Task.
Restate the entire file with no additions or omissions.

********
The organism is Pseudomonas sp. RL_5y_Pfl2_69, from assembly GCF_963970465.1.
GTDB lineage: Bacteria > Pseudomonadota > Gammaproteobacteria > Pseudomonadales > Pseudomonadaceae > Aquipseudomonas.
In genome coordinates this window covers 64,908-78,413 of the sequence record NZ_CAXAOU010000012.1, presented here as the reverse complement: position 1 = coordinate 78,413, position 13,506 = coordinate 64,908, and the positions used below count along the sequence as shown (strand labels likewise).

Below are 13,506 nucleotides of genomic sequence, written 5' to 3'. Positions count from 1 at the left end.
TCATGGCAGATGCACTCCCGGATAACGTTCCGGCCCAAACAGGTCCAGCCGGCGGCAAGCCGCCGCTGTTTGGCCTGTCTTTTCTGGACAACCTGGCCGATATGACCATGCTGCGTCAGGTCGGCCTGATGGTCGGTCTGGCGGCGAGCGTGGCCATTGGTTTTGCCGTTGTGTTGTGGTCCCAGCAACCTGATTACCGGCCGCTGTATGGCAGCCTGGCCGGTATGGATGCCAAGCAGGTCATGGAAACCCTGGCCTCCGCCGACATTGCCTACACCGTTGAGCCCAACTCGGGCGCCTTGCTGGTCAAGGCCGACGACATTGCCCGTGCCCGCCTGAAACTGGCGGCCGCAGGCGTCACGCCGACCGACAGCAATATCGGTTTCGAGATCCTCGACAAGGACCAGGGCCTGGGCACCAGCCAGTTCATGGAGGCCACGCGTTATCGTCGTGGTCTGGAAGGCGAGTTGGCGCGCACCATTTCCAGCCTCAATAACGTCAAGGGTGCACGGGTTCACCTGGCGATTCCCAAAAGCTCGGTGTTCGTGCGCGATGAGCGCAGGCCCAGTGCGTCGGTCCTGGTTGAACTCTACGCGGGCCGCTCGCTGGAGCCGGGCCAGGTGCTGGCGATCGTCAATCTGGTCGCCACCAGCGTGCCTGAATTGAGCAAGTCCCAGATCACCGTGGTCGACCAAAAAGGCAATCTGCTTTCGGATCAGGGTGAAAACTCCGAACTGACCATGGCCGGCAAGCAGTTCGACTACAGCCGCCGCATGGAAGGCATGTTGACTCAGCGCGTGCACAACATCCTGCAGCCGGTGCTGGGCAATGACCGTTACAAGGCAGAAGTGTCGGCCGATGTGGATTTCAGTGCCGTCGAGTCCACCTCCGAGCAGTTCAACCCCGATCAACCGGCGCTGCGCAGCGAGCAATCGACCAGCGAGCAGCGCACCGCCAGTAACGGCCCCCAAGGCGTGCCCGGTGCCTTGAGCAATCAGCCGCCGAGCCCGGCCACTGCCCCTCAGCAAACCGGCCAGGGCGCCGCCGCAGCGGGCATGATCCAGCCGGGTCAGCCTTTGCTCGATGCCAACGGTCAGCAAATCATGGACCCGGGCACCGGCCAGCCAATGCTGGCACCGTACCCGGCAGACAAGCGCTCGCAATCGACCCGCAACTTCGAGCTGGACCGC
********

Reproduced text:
The organism is Pseudomonas sp. RL_5y_Pfl2_69, from assembly GCF_963970465.1.
GTDB lineage: Bacteria > Pseudomonadota > Gammaproteobacteria > Pseudomonadales > Pseudomonadaceae > Aquipseudomonas.
In genome coordinates this window covers 64,908-78,413 of the sequence record NZ_CAXAOU010000012.1, presented here as the reverse complement: position 1 = coordinate 78,413, position 13,506 = coordinate 64,908, and the positions used below count along the sequence as shown (strand labels likewise).

Below are 13,506 nucleotides of genomic sequence, written 5' to 3'. Positions count from 1 at the left end.
TCATGGCAGATGCACTCCCGGATAACGTTCCGGCCCAAACAGGTCCAGCCGGCGGCAAGCCGCCGCTGTTTGGCCTGTCTTTTCTGGACAACCTGGCCGATATGACCATGCTGCGTCAGGTCGGCCTGATGGTCGGTCTGGCGGCGAGCGTGGCCATTGGTTTTGCCGTTGTGTTGTGGTCCCAGCAACCTGATTACCGGCCGCTGTATGGCAGCCTGGCCGGTATGGATGCCAAGCAGGTCATGGAAACCCTGGCCTCCGCCGACATTGCCTACACCGTTGAGCCCAACTCGGGCGCCTTGCTGGTCAAGGCCGACGACATTGCCCGTGCCCGCCTGAAACTGGCGGCCGCAGGCGTCACGCCGACCGACAGCAATATCGGTTTCGAGATCCTCGACAAGGACCAGGGCCTGGGCACCAGCCAGTTCATGGAGGCCACGCGTTATCGTCGTGGTCTGGAAGGCGAGTTGGCGCGCACCATTTCCAGCCTCAATAACGTCAAGGGTGCACGGGTTCACCTGGCGATTCCCAAAAGCTCGGTGTTCGTGCGCGATGAGCGCAGGCCCAGTGCGTCGGTCCTGGTTGAACTCTACGCGGGCCGCTCGCTGGAGCCGGGCCAGGTGCTGGCGATCGTCAATCTGGTCGCCACCAGCGTGCCTGAATTGAGCAAGTCCCAGATCACCGTGGTCGACCAAAAAGGCAATCTGCTTTCGGATCAGGGTGAAAACTCCGAACTGACCATGGCCGGCAAGCAGTTCGACTACAGCCGCCGCATGGAAGGCATGTTGACTCAGCGCGTGCACAACATCCTGCAGCCGGTGCTGGGCAATGACCGTTACAAGGCAGAAGTGTCGGCCGATGTGGATTTCAGTGCCGTCGAGTCCACCTCCGAGCAGTTCAACCCCGATCAACCGGCGCTGCGCAGCGAGCAATCGACCAGCGAGCAGCGCACCGCCAGTAACGGCCCCCAAGGCGTGCCCGGTGCCTTGAGCAATCAGCCGCCGAGCCCGGCCACTGCCCCTCAGCAAACCGGCCAGGGCGCCGCCGCAGCGGGCATGATCCAGCCGGGTCAGCCTTTGCTCGATGCCAACGGTCAGCAAATCATGGACCCGGGCACCGGCCAGCCAATGCTGGCACCGTACCCGGCAGACAAGCGCTCGCAATCGACCCGCAACTTCGAGCTGGACCGC